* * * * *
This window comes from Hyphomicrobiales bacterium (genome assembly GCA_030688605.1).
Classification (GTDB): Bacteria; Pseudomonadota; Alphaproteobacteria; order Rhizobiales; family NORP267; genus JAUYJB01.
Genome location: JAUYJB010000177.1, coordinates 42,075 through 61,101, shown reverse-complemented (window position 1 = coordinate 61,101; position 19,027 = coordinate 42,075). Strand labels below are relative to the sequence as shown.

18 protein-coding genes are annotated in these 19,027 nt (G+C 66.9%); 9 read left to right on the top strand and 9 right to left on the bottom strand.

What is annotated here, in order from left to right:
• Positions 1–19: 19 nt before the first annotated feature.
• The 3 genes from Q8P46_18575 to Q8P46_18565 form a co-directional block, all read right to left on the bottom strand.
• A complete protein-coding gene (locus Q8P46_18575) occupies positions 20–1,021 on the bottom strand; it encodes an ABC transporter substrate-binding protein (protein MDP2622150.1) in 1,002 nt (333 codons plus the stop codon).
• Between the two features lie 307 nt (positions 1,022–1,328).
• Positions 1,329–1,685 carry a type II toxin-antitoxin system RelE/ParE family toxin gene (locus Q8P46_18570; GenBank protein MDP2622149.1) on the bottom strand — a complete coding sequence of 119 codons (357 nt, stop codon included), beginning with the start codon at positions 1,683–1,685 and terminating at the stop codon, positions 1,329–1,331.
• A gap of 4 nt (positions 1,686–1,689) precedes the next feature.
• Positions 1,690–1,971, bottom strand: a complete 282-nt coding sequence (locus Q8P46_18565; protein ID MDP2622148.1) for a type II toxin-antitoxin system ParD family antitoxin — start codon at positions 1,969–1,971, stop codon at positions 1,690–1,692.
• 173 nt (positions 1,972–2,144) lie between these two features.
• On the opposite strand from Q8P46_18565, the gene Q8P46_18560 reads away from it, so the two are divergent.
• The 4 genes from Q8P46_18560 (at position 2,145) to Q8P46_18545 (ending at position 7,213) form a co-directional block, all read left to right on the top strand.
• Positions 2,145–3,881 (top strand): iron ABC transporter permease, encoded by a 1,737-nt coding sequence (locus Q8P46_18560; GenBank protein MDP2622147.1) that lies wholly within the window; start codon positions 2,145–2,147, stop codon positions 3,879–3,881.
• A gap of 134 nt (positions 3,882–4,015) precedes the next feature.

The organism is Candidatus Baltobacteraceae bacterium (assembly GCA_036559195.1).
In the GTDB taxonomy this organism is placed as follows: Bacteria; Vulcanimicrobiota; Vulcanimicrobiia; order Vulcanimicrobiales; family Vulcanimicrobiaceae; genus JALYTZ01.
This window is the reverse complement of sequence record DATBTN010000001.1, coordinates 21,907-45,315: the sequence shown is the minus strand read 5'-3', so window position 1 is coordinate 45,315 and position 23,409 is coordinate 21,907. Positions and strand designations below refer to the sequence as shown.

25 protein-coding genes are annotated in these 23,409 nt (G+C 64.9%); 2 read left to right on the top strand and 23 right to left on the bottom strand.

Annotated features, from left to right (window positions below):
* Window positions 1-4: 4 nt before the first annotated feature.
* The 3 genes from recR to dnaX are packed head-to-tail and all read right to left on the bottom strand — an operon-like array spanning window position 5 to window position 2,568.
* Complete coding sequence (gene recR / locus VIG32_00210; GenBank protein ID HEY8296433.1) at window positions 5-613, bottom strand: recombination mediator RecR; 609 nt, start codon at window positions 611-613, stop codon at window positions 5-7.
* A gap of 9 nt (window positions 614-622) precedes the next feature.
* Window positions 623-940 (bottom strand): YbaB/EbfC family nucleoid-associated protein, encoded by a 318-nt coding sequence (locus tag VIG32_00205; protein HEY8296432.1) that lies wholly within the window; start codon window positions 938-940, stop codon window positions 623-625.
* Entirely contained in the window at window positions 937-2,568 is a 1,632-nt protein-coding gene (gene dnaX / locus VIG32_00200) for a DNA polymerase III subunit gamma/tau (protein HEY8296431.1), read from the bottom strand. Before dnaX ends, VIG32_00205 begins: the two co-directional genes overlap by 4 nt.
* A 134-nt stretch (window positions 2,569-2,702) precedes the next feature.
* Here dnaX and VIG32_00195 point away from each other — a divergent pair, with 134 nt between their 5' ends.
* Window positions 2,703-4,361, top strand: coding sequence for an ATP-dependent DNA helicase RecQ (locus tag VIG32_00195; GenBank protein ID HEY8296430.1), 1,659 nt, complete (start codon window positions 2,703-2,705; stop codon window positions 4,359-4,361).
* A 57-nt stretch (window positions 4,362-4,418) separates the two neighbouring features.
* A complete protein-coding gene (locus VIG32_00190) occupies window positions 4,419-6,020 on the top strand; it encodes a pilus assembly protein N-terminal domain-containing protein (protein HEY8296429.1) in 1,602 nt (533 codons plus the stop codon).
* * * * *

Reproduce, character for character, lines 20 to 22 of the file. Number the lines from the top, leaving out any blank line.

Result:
This window is the reverse complement of sequence record DATBTN010000001.1, coordinates 21,907-45,315: the sequence shown is the minus strand read 5'-3', so window position 1 is coordinate 45,315 and position 23,409 is coordinate 21,907. Positions and strand designations below refer to the sequence as shown.

25 protein-coding genes are annotated in these 23,409 nt (G+C 64.9%); 2 read left to right on the top strand and 23 right to left on the bottom strand.

Annotated features, from left to right (window positions below):